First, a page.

He is a slavophile monarchist pushing democratic capitalism. He wants to live under the Tsar, or under Mitt Romney. He longs to be a citizen of the City of God, but he nerds out on the American electoral cycle. He is an unreconstructed patriarchalist who has used his male headship to secure space for smart Christian women to become smarter, more Christian, and more womanly. He believes in chivalry, as long as it doesn’t involve real horses.

He tried to serve evangelical Protestantism by departing from it without leaving, and he tried to evangelize Eastern Orthodoxy by importing scores of Baptists and Calvary Chapel people into it.  He wants the Book of Common Prayer, the iconostasis, and the Gaither Vocal Band. He hails from West Virginia, New York, Los Angeles, and now, in a surprising move, Texas.

He is dead serious about jollification.

He is firmly committed to one idea: that people are more important than ideas.

I could go on. John Mark Reynolds has more contradictions than we have time to explore. But the best contradiction of all for us at Torrey Honors is that he specialized in general education.

He specialized: he gave his full attention, his best efforts, his full time work, his passionate concern, to the general education of students from whatever major and whatever field of expertise. General education in our time is widely neglected, disrespected, under-cultivated, sold for cheap, and lacking in professorial prestige. He went down to general education, and ascended, leading an army of undergrads to academic excellence. He has specialized in general education, and that has made all the difference.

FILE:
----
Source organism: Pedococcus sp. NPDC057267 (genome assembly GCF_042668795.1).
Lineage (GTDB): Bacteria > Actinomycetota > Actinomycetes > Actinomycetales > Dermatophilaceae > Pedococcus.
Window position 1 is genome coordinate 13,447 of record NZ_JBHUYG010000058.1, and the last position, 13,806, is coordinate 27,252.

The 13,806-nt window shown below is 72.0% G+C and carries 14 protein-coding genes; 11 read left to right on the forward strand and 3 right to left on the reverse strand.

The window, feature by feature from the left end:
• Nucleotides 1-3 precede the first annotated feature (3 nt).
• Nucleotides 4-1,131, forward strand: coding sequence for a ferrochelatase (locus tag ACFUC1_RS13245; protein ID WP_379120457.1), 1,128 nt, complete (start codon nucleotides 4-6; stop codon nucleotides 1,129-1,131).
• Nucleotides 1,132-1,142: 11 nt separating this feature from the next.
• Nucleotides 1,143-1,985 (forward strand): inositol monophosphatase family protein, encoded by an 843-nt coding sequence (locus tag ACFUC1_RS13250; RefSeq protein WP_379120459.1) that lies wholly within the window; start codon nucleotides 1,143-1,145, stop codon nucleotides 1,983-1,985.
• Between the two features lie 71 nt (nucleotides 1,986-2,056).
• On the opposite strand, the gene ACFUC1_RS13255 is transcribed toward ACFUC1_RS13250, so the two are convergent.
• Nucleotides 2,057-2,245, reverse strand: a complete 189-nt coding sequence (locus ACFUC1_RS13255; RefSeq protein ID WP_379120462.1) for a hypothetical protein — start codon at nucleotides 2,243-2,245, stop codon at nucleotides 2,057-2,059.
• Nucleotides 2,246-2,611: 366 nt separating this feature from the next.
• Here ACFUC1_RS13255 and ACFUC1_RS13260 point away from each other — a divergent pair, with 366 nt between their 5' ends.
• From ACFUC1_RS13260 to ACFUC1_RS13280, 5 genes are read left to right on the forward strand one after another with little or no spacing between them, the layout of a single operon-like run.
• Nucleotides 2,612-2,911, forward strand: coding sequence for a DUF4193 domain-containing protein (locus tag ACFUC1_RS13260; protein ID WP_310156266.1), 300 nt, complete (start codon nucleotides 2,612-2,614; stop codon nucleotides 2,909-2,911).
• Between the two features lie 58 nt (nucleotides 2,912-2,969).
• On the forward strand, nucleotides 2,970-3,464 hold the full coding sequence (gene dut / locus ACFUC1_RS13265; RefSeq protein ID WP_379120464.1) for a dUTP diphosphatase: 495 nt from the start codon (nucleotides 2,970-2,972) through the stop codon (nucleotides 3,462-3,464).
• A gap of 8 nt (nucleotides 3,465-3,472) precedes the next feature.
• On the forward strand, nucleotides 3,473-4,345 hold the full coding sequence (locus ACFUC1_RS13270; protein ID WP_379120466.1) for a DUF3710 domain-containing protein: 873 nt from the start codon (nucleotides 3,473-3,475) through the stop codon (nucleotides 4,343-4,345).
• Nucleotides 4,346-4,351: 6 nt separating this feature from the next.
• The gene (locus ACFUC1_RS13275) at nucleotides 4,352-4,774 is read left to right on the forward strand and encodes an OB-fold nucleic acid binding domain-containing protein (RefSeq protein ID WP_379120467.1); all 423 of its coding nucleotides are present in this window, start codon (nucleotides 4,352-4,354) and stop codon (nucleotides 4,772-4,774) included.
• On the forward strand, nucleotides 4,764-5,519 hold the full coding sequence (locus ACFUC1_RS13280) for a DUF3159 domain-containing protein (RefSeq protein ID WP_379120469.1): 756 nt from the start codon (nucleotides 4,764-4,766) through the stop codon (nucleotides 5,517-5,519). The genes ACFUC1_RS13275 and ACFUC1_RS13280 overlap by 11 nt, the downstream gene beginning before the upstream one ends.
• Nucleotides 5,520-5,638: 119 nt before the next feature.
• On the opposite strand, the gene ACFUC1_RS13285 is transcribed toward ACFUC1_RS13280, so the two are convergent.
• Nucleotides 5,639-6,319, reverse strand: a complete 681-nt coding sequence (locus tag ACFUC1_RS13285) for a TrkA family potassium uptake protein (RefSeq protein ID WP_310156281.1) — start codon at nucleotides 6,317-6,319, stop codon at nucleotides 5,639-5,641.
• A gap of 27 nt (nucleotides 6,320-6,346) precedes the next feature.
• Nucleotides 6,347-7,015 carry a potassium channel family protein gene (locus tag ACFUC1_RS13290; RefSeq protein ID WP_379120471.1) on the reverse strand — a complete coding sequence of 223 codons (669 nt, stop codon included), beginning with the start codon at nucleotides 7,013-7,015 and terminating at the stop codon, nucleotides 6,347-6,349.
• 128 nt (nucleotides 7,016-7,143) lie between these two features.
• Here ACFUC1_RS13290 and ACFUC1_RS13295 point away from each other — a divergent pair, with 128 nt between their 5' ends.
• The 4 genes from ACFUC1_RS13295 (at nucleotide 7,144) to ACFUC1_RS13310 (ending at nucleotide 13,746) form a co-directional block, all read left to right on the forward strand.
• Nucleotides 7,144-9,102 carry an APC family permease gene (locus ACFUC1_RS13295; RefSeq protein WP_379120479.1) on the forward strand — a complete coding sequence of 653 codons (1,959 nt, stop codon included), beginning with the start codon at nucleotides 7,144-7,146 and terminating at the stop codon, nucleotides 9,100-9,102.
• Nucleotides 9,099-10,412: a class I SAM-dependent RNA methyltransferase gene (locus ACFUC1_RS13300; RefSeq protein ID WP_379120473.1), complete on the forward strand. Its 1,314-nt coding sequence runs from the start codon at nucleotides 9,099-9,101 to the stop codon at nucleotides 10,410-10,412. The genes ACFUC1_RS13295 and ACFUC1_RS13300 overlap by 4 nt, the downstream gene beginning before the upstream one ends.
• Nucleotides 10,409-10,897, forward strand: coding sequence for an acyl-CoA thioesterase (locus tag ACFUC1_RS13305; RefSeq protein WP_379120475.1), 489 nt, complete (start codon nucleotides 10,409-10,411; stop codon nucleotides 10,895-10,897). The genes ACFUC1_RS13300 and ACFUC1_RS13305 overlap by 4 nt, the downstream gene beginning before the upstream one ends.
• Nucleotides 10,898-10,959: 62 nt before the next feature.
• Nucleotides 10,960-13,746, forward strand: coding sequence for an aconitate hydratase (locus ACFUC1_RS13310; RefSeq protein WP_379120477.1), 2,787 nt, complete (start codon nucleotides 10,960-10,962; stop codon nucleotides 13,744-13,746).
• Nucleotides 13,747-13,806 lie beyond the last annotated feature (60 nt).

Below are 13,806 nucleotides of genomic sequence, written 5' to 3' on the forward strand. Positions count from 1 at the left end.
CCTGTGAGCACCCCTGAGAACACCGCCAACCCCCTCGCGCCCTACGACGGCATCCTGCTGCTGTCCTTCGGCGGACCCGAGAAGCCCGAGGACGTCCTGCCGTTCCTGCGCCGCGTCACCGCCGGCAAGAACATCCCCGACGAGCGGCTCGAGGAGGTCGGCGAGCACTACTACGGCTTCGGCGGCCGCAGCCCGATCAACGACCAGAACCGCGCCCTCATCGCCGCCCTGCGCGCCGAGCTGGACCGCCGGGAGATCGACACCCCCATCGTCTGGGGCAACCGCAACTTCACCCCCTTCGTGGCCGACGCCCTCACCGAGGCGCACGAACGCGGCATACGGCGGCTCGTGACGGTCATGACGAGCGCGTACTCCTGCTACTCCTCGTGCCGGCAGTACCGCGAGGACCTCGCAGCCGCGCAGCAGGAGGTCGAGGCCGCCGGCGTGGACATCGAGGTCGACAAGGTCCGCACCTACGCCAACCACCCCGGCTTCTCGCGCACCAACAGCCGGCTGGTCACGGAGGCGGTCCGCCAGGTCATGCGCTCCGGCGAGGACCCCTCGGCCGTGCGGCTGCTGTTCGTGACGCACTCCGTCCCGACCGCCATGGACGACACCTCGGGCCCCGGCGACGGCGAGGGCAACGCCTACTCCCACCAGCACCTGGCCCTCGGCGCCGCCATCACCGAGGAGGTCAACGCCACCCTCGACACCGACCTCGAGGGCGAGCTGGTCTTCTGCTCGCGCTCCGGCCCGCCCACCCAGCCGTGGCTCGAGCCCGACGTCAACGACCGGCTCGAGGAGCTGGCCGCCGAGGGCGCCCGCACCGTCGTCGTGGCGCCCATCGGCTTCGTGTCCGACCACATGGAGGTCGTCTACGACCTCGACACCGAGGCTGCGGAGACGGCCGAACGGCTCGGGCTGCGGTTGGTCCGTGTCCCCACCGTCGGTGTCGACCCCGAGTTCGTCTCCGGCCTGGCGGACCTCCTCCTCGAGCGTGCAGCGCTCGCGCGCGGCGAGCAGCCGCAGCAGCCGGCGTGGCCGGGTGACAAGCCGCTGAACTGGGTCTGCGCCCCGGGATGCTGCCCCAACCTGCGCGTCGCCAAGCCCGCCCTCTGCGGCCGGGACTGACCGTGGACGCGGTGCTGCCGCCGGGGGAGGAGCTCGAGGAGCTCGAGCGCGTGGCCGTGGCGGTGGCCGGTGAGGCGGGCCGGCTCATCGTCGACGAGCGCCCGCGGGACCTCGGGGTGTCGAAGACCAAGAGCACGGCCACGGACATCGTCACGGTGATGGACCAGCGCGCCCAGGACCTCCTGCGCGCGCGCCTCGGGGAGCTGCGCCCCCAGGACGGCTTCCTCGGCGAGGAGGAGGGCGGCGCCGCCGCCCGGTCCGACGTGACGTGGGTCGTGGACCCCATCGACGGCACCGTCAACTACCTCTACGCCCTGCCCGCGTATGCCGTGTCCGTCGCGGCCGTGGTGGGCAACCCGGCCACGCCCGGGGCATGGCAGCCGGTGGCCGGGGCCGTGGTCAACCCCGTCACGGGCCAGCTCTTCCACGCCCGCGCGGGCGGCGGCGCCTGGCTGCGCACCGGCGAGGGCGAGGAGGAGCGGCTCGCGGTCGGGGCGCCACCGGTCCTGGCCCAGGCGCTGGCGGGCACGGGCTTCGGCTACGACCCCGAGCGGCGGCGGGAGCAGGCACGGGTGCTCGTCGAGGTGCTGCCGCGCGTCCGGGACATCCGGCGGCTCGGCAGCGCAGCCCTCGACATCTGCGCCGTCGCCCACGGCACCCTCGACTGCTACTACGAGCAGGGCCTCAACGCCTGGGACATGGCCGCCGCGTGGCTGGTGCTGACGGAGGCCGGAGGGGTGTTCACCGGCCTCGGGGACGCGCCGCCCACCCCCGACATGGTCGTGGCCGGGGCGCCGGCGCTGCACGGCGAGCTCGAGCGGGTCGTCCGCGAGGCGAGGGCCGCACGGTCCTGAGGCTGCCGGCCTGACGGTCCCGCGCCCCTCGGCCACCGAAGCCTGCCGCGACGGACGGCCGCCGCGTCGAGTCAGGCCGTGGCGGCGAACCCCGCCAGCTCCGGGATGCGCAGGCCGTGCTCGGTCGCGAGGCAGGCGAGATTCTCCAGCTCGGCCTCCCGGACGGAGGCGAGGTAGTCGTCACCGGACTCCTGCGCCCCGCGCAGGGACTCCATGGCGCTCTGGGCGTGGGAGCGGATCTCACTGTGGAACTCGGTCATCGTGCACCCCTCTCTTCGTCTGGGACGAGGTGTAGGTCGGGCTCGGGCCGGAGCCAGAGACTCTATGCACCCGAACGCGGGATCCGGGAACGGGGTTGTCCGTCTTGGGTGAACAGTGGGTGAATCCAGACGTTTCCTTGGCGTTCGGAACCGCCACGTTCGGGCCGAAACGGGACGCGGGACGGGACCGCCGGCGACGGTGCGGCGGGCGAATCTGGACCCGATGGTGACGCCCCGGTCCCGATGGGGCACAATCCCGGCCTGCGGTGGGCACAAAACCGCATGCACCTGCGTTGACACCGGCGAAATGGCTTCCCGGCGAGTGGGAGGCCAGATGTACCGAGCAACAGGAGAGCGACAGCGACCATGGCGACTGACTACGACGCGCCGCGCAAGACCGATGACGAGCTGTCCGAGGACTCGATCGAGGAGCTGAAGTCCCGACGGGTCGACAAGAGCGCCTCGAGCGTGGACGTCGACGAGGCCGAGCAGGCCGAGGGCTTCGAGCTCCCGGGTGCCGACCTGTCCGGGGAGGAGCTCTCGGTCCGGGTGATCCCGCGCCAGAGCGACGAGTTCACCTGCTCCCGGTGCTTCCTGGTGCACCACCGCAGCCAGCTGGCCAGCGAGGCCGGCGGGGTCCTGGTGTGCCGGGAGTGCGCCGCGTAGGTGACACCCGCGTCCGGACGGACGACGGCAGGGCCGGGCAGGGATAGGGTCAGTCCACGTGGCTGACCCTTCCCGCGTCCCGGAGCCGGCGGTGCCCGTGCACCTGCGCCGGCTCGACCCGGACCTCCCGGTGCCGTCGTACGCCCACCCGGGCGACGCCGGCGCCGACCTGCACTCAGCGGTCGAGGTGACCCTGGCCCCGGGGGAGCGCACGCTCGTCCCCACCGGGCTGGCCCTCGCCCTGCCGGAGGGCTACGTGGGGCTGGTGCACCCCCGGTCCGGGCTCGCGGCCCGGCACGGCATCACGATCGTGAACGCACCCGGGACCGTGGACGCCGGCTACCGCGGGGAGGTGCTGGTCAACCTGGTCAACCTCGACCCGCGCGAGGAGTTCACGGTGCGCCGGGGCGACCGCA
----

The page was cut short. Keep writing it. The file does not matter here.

Someone has said that a literary character is a figure who, once you have read about them, you can picture in multiple situations, and still have a good idea of how they’ll act. We all know that John Mark is a character. And we all know what to expect from him in his next role. We know he will be full of surprises. He’s predictably unpredictable.

To those of you at Houston Baptist, we who know him best say: Here comes John Mark Reynolds, the polytropic man with his Penelope, his fairest flower in all Christendom, his Hope, at his side. Get ready, Houston. It’s the same John Mark we’ve known here at Biola for these many years, with the same visionary gleam and the same appetite for construction. But now he’s got more experience, and you’re giving him more than a desk and a trashcan in the corner of the provost’s office. You’ve gone and given him the whole provost’s office.

John Mark, we’re all excited to see what you will do.